Whilst working at the Texas medical center, Christa Clarke was left uninspired by a lack of professional and leadership development resources. She aspired to become a successful black female entrepreneur. So she decided to do something about it and started a personal blog freeingshe. She hasn’t looked back since.

The blog took on a life of its own which pushed her to create cubiclestococktails: a platform that connects like-minded successful black female business owners with one another (which she entirely self funds!). The organization hosts workshops and events on a regular basis. It also provides its members with all the resources and tools any career woman, especially from the black entrepreneurs community, needs in order to reach the top, whatever their chosen career path. What better way to learn from your peers than by sipping cocktails with them, right?

Cheers to that ladies!

3. The Against All Odds Entrepreneur: Michael McCoy, Photographic Storyteller

Rising star photographer Michael McCoy’s road to entrepreneurship is nothing short of a Hollywood movie. After two tours in Iraq, Michael was diagnosed with severe post-traumatic stress disorder. However, hope soon came in the form of an old passion of his: a love for photography and documenting life in all its forms. Aged 34, whilst still receiving treatment at the Walter Reed hospital, his career and personal life would soon be changed forever.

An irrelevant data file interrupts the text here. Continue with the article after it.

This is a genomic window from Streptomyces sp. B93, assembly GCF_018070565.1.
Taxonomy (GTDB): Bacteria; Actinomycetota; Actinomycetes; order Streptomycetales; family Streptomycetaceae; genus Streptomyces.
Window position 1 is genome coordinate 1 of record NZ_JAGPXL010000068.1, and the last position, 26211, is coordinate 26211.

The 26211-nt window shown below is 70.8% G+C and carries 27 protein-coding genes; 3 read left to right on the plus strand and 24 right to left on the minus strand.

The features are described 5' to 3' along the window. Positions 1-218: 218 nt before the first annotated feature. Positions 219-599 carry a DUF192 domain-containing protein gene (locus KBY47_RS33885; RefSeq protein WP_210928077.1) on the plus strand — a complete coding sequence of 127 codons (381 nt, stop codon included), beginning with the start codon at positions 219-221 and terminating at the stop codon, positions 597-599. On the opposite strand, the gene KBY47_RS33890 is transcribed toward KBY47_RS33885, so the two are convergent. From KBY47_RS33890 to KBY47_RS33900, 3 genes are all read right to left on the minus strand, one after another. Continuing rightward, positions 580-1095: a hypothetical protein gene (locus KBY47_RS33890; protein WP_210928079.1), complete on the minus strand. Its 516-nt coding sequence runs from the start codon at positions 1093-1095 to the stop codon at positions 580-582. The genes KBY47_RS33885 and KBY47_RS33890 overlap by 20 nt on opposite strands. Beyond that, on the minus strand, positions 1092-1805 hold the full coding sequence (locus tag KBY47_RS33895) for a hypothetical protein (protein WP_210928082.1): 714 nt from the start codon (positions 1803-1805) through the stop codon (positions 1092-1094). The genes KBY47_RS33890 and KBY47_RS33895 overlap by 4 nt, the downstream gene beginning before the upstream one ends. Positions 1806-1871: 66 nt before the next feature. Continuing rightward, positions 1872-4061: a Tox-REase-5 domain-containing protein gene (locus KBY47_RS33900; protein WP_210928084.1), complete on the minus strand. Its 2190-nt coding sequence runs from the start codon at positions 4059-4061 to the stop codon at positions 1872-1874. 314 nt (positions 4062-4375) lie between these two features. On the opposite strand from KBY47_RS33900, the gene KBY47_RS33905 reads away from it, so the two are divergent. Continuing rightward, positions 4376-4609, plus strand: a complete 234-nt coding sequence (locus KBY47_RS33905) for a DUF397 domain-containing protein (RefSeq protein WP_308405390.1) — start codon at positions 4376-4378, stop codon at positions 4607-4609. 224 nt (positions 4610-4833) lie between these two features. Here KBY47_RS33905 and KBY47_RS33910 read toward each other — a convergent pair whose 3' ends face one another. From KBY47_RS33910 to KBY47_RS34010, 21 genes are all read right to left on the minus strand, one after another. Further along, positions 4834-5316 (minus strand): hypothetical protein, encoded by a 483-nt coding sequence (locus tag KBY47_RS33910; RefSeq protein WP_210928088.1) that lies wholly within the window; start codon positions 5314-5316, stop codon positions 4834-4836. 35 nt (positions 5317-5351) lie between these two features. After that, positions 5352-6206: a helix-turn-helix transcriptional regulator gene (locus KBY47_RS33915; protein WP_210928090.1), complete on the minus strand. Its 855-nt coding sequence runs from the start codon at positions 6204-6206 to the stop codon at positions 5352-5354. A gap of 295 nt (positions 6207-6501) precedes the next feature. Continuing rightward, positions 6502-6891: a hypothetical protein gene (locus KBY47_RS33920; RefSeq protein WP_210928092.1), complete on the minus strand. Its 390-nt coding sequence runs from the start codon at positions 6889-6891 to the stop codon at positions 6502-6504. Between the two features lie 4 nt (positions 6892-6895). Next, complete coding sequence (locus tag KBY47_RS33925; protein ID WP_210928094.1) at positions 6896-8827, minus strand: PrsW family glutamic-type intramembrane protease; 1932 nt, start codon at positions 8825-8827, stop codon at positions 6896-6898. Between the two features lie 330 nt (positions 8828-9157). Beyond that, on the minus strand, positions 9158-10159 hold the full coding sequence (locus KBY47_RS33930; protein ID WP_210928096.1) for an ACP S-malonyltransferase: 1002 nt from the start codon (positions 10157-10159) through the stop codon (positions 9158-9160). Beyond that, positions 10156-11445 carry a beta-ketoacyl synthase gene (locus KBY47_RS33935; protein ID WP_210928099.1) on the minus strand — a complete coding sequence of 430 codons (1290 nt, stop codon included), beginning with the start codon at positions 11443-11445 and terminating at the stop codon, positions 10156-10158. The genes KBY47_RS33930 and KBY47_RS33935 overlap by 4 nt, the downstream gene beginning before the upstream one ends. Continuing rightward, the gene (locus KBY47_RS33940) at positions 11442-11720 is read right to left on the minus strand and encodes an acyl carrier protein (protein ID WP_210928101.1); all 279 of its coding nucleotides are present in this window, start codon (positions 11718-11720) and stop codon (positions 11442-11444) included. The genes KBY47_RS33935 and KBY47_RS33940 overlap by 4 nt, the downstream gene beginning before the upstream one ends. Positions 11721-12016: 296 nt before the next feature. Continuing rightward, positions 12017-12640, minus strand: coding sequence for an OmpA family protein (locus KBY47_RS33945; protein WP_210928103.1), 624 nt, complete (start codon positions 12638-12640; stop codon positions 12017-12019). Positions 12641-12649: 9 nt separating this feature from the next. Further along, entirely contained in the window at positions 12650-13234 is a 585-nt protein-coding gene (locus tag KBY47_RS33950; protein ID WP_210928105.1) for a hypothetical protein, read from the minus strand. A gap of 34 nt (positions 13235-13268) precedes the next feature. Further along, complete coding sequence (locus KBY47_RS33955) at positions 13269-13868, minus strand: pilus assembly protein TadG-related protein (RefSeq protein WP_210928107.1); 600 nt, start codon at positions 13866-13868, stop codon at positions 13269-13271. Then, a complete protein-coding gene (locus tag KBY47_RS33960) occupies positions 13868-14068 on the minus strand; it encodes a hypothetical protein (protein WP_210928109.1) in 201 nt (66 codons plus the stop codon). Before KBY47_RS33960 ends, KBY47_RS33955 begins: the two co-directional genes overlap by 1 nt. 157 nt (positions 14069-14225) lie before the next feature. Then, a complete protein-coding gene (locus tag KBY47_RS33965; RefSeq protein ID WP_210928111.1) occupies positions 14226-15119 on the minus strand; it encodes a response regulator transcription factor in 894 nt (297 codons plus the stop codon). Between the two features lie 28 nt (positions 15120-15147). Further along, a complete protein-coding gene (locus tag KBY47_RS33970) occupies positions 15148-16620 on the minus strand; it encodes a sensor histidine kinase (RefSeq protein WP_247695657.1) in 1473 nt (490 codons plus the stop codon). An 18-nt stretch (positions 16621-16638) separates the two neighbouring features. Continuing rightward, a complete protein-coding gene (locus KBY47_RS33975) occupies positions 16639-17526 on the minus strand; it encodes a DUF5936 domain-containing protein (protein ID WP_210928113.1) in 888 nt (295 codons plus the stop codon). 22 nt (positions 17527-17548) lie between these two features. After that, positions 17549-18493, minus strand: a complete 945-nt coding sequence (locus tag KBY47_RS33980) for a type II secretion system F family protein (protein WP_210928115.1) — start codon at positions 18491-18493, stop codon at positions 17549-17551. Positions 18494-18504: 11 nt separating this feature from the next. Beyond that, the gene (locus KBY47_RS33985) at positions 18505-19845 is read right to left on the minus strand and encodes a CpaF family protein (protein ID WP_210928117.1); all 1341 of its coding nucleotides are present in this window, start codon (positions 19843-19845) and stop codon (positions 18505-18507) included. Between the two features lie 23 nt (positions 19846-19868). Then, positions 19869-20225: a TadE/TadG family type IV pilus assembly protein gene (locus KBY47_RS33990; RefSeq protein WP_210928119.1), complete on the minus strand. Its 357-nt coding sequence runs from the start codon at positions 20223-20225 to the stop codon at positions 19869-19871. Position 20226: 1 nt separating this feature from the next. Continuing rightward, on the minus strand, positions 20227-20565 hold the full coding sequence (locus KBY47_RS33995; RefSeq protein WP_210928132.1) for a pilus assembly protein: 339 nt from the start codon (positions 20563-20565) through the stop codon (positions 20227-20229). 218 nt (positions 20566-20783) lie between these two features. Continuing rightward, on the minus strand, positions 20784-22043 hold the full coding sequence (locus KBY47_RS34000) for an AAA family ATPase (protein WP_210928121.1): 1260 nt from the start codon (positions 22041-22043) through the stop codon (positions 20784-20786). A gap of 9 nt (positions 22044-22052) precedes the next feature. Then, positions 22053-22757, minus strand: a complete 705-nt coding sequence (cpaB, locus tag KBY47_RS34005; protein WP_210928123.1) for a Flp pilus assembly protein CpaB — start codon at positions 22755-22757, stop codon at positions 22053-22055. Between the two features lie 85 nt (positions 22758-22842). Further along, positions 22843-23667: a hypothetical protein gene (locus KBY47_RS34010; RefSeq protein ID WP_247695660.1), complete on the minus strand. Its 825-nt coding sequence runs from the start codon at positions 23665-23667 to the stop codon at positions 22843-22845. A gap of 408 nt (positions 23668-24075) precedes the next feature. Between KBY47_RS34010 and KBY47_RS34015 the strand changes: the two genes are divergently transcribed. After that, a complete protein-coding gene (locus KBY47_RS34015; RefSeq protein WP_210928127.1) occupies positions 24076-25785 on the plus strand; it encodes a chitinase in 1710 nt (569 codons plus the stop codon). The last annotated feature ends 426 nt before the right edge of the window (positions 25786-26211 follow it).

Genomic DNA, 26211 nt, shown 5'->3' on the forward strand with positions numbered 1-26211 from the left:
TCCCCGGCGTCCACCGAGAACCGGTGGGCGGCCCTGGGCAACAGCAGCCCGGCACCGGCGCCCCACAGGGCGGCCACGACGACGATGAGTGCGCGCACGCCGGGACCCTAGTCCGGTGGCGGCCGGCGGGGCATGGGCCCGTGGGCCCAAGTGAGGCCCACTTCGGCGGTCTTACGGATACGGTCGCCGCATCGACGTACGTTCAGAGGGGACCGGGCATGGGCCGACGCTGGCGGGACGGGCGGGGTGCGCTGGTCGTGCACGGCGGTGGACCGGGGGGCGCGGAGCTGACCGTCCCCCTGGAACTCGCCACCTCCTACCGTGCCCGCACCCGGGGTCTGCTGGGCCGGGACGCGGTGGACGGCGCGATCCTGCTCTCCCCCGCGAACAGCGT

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Take a peek at his work on his beautifully curated website michaelamccoyphotography, and you’ll immediately understand the hype surrounding this Baltimore, MD native’s work. Michael defines himself as a photographic storyteller. His work often reflects his personal struggles with PTSD, which he is passionate about destigmatizing.

Michael works with private clients in various locations and under all kinds of conditions. His work has appeared in several high-profile publications for which he has received extensive recognition and numerous accolades. This is the ultimate story of how a young black entrepreneur’s work quite literally saved him. *All the feels*

4. The Black Girl  Magic Entrepreneur: Fashion & Make up Activist